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NDMA to Help Reduce Impact of Coming Karachi Rains

by Newsweek Pakistan

NDMA Chairman Lt. Gen. Muhammad Afzal. Courtesy PID

Chairman Lt. Gen. Afzal says clean-up of Sindh capital’s drains will take place in two phases

The National Disaster Management Authority (NDMA) will begin cleaning storm water drains in Karachi from Monday (today) to reduce the impact of expected rainfall in the coming days, Chairman Lt. Gen. Muhammad Afzal said on Sunday.

Addressing a press conference in Islamabad, he said that the focus would be on “disaster mitigation,” adding that three major spells of rainfall were predicted for the month of August: Aug. 7-Aug. 10; Aug. 15; and Aug. 24-Aug. 26.

“At least 80mm of rainfall was recorded in one hour in some areas of Karachi during the past few days,” he said, noting this had completely overwhelmed the city’s drainage system “which is already working well beyond its capacity.” He said that the Pakistan Army’s V Corps had been deployed under the Disaster Management Act, adding the clean-up operation would comprise two phases.

In the first phase, according to Afzal, the NDMA would focus on reducing the damage already caused to various parts of the city. “But Karachi’s problems can’t and won’t be solved by this. For that, we need to understand the problems of the city,” he said, referring to the city’s solid waste management.

He also slammed the encroachments in the city that had blocked several natural drains, adding that one of the reasons for poor drainage in the city was that it did not have separate storm water and sewerage drainage systems. “Even if the sewerage system is separate in some areas … you can’t put that water into the [drainage] without treating it,” he said. “If you don’t treat sewerage, heavy sediments will begin to settle and that system will [collapse] in two to three years,” he added.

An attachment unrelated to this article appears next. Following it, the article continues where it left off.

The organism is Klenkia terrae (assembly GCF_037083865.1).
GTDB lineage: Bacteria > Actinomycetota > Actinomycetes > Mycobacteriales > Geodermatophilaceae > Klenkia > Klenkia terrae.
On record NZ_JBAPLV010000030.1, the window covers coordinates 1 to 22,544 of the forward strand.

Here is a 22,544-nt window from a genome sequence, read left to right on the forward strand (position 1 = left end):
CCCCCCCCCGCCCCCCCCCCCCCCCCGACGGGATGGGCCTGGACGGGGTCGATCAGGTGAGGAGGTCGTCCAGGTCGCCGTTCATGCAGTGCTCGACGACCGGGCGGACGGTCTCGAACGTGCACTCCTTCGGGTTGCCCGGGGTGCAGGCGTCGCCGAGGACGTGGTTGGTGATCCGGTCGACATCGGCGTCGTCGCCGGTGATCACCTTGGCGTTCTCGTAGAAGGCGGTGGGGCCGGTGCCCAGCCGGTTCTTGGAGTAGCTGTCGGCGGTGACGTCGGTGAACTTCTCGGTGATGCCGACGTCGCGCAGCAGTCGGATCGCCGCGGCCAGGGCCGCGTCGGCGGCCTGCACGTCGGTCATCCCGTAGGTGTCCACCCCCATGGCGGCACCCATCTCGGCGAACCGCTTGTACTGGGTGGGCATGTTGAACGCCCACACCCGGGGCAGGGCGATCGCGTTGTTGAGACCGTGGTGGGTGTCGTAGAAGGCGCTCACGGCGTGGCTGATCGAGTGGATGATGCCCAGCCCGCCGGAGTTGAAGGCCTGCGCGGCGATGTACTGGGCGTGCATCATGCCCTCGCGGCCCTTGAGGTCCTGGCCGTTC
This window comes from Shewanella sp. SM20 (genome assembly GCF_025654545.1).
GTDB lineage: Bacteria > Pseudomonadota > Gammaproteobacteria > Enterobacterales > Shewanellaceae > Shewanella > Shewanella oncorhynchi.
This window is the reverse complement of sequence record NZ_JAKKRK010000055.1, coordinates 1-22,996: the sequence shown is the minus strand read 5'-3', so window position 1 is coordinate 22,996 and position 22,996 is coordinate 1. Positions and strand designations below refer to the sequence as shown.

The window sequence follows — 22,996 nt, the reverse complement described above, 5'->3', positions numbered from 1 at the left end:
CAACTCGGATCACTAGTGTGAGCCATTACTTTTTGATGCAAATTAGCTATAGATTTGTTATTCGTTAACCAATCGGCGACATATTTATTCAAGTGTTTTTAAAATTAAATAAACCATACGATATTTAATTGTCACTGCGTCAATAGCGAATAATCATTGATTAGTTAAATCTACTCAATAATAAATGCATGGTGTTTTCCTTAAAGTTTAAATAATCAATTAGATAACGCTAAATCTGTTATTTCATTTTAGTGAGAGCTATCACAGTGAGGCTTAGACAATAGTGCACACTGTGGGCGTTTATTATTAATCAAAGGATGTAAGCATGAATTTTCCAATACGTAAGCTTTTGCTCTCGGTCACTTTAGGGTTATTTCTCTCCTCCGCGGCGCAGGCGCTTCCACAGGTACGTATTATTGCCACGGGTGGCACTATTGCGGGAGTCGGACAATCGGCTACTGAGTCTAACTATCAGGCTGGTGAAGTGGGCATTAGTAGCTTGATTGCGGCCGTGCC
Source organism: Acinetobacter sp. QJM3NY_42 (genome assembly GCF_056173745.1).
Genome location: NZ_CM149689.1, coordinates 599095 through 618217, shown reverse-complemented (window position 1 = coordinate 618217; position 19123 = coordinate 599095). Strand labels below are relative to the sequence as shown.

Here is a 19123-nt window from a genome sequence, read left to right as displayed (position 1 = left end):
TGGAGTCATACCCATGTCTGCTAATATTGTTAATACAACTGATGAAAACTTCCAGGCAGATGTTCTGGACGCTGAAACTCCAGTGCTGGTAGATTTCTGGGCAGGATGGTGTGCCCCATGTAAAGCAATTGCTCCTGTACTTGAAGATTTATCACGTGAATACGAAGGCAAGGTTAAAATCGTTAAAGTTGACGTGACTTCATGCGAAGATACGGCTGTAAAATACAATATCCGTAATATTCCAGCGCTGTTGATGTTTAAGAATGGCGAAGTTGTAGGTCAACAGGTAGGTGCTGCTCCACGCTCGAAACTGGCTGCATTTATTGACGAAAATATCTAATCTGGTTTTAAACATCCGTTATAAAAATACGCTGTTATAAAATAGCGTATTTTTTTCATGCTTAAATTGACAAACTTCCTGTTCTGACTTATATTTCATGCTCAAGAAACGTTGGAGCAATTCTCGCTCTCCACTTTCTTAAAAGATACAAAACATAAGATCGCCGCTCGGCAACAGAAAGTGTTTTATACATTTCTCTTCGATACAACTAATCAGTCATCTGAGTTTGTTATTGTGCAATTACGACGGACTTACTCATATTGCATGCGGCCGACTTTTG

After the mitigating phase was completed—hopefully by September—the NDMA would commence the second phase under which all stakeholders would be brought on board to create consensus to evolve a permanent solution, said Afzal, warning that if this work was not done, any efforts for improvement would be temporary.

The NDMA chief also discussed the country’s COVID-19 situation, saying the government’s efforts had resulted in reducing new infections and deaths due to the disease. Urging the public to continue its adoption of standard operating procedure to contain the spread of COVID-19, he said the government had added 3,000 oxygenated beds and there was a sufficient quantity of ventilators available in storage. He said the NDMA also had over 700,000 pieces of personal protective equipment in stock, and claimed 141 laboratories have had the capacity to test for COVID.

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